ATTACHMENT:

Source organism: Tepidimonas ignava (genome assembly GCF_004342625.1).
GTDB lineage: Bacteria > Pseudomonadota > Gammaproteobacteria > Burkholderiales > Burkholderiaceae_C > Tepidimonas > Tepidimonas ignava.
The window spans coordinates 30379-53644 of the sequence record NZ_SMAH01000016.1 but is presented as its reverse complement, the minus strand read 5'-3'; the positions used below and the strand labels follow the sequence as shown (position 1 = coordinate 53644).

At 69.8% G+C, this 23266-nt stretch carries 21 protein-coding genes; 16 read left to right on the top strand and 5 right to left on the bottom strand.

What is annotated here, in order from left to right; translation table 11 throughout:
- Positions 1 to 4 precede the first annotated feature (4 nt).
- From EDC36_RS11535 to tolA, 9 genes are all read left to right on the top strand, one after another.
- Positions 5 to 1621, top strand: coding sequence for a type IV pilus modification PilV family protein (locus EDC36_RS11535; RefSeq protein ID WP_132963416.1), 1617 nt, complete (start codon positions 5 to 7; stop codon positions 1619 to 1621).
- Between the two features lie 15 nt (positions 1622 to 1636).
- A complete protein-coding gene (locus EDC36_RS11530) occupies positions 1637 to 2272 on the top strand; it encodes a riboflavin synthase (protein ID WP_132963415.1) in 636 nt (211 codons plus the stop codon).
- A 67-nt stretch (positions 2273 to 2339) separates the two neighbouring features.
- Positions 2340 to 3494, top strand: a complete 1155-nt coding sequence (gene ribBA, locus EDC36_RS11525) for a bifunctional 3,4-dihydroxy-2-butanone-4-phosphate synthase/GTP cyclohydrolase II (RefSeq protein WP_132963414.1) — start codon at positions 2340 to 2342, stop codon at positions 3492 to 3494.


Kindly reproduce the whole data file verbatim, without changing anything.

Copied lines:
Source organism: Tepidimonas ignava (genome assembly GCF_004342625.1).
GTDB lineage: Bacteria > Pseudomonadota > Gammaproteobacteria > Burkholderiales > Burkholderiaceae_C > Tepidimonas > Tepidimonas ignava.
The window spans coordinates 30379-53644 of the sequence record NZ_SMAH01000016.1 but is presented as its reverse complement, the minus strand read 5'-3'; the positions used below and the strand labels follow the sequence as shown (position 1 = coordinate 53644).

At 69.8% G+C, this 23266-nt stretch carries 21 protein-coding genes; 16 read left to right on the top strand and 5 right to left on the bottom strand.

What is annotated here, in order from left to right; translation table 11 throughout:
- Positions 1 to 4 precede the first annotated feature (4 nt).
- From EDC36_RS11535 to tolA, 9 genes are all read left to right on the top strand, one after another.
- Positions 5 to 1621, top strand: coding sequence for a type IV pilus modification PilV family protein (locus EDC36_RS11535; RefSeq protein ID WP_132963416.1), 1617 nt, complete (start codon positions 5 to 7; stop codon positions 1619 to 1621).
- Between the two features lie 15 nt (positions 1622 to 1636).
- A complete protein-coding gene (locus EDC36_RS11530) occupies positions 1637 to 2272 on the top strand; it encodes a riboflavin synthase (protein ID WP_132963415.1) in 636 nt (211 codons plus the stop codon).
- A 67-nt stretch (positions 2273 to 2339) separates the two neighbouring features.
- Positions 2340 to 3494, top strand: a complete 1155-nt coding sequence (gene ribBA, locus EDC36_RS11525) for a bifunctional 3,4-dihydroxy-2-butanone-4-phosphate synthase/GTP cyclohydrolase II (RefSeq protein WP_132963414.1) — start codon at positions 2340 to 2342, stop codon at positions 3492 to 3494.